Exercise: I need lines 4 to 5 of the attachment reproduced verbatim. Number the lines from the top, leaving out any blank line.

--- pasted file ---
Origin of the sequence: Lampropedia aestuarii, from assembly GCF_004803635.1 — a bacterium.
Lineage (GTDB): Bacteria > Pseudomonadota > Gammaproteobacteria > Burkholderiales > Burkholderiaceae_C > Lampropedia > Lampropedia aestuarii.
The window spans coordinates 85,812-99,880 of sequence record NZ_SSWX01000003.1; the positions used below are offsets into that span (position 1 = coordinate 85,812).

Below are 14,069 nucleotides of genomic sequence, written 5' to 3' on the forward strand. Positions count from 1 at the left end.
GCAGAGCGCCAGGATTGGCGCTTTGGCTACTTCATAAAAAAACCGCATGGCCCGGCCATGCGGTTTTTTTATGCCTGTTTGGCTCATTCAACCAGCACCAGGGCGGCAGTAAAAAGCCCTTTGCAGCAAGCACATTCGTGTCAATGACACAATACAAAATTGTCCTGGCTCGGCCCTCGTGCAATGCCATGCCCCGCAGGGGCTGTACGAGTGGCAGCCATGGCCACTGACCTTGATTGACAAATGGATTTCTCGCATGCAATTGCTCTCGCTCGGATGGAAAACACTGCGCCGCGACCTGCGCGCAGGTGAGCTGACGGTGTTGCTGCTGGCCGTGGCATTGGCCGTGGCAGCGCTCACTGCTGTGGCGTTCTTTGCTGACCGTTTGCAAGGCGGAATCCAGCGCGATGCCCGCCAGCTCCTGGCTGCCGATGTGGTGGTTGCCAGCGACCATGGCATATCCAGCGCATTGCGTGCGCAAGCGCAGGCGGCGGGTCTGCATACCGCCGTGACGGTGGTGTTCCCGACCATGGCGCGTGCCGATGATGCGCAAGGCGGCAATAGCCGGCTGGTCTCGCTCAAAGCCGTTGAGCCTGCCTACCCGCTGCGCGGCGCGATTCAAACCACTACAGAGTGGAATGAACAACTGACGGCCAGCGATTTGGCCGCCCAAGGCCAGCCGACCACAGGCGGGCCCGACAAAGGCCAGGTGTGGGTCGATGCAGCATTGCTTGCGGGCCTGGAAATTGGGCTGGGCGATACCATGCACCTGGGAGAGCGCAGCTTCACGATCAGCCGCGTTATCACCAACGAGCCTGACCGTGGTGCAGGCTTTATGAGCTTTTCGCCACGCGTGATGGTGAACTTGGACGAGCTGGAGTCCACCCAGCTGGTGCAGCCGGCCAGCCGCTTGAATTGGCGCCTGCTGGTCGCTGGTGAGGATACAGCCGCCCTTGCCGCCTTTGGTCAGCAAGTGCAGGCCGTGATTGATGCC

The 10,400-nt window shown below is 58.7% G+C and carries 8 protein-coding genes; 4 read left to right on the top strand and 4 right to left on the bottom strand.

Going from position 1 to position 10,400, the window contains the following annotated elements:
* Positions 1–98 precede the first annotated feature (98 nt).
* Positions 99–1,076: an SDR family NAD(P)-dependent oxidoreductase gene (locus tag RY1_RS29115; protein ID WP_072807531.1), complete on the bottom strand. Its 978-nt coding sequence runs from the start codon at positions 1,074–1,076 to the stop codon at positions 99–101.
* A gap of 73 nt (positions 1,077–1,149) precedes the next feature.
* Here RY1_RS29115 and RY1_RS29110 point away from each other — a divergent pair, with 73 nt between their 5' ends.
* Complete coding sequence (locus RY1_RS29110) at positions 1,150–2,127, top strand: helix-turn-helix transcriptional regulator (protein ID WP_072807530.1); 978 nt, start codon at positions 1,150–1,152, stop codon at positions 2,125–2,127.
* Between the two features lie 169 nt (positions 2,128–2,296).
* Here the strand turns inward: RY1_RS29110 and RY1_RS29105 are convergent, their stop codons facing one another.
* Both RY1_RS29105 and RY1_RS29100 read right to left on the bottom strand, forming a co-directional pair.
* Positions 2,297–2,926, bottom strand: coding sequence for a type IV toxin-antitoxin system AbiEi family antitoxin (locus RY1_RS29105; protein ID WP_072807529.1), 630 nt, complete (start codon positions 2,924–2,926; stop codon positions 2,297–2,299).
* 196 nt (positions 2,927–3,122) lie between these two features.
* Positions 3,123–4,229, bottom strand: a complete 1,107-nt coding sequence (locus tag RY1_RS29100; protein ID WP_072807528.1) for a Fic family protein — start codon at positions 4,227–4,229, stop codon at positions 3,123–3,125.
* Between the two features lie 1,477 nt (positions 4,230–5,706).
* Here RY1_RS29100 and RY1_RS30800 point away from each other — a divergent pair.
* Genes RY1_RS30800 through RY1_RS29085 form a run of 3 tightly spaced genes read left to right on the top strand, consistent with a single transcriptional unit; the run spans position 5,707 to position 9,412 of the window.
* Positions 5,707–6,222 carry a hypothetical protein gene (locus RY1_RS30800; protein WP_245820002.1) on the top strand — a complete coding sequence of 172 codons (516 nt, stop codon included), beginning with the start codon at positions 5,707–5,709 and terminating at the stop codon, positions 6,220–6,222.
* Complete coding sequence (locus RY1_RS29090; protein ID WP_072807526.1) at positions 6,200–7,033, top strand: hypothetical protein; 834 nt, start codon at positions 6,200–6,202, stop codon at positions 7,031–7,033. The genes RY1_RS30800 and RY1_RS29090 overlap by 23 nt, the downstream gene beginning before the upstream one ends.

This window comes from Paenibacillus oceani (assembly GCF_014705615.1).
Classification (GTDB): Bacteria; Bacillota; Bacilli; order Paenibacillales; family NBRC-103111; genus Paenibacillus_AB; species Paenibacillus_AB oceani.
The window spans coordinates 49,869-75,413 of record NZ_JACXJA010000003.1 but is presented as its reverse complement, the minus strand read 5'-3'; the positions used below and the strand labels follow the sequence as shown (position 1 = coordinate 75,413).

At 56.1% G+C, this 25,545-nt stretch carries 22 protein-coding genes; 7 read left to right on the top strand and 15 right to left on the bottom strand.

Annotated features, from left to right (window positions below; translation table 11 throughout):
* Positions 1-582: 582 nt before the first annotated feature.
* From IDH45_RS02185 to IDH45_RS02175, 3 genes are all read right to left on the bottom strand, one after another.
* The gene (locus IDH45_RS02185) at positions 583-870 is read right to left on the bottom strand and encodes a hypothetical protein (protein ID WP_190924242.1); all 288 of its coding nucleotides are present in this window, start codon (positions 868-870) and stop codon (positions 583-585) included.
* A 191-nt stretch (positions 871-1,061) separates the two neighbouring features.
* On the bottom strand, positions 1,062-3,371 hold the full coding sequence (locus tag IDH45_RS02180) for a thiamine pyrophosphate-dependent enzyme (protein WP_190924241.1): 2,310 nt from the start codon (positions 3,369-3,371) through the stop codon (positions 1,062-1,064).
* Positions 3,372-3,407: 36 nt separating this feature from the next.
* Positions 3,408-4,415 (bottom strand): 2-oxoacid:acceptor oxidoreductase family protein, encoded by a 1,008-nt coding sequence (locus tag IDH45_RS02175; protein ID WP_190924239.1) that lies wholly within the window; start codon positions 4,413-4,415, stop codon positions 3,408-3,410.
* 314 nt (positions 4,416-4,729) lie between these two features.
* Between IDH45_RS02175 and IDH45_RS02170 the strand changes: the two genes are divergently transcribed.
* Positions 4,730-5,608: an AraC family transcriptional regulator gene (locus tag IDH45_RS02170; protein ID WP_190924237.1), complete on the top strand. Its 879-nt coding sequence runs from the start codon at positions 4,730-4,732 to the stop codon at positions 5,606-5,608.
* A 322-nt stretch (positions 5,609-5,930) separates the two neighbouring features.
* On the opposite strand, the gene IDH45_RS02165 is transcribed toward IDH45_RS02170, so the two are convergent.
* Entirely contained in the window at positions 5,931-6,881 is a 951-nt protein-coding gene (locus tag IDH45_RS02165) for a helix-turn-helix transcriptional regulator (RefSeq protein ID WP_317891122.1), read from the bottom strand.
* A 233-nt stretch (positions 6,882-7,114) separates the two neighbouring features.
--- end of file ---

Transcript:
Below are 14,069 nucleotides of genomic sequence, written 5' to 3' on the forward strand. Positions count from 1 at the left end.
GCAGAGCGCCAGGATTGGCGCTTTGGCTACTTCATAAAAAAACCGCATGGCCCGGCCATGCGGTTTTTTTATGCCTGTTTGGCTCATTCAACCAGCACCAGGGCGGCAGTAAAAAGCCCTTTGCAGCAAGCACATTCGTGTCAATGACACAATACAAAATTGTCCTGGCTCGGCCCTCGTGCAATGCCATGCCCCGCAGGGGCTGTACGAGTGGCAGCCATGGCCACTGACCTTGATTGACAAATGGATTTCTCGCATGCAATTGCTCTCGCTCGGATGGAAAACACTGCGCCGCGACCTGCGCGCAGGTGAGCTGACGGTGTTGCTGCTGGCCGTGGCATTGGCCGTGGCAGCGCTCACTGCTGTGGCGTTCTTTGCTGACCGTTTGCAAGGCGGAATCCAGCGCGATGCCCGCCAGCTCCTGGCTGCCGATGTGGTGGTTGCCAGCGACCATGGCATATCCAGCGCATTGCGTGCGCAAGCGCAGGCGGCGGGTCTGCATACCGCCGTGACGGTGGTGTTCCCGACCATGGCGCGTGCCGATGATGCGCAAGGCGGCAATAGCCGGCTGGTCTCGCTCAAAGCCGTTGAGCCTGCCTACCCGCTGCGCGGCGCGATTCAAACCACTACAGAGTGGAATGAACAACTGACGGCCAGCGATTTGGCCGCCCAAGGCCAGCCGACCACAGGCGGGCCCGACAAAGGCCAGGTGTGGGTCGATGCAGCATTGCTTGCGGGCCTGGAAATTGGGCTGGGCGATACCATGCACCTGGGAGAGCGCAGCTTCACGATCAGCCGCGTTATCACCAACGAGCCTGACCGTGGTGCAGGCTTTATGAGCTTTTCGCCACGCGTGATGGTGAACTTGGACGAGCTGGAGTCCACCCAGCTGGTGCAGCCGGCCAGCCGCTTGAATTGGCGCCTGCTGGTCGCTGGTGAGGATACAGCCGCCCTTGCCGCCTTTGGTCAGCAAGTGCAGGCCGTGATTGATGCC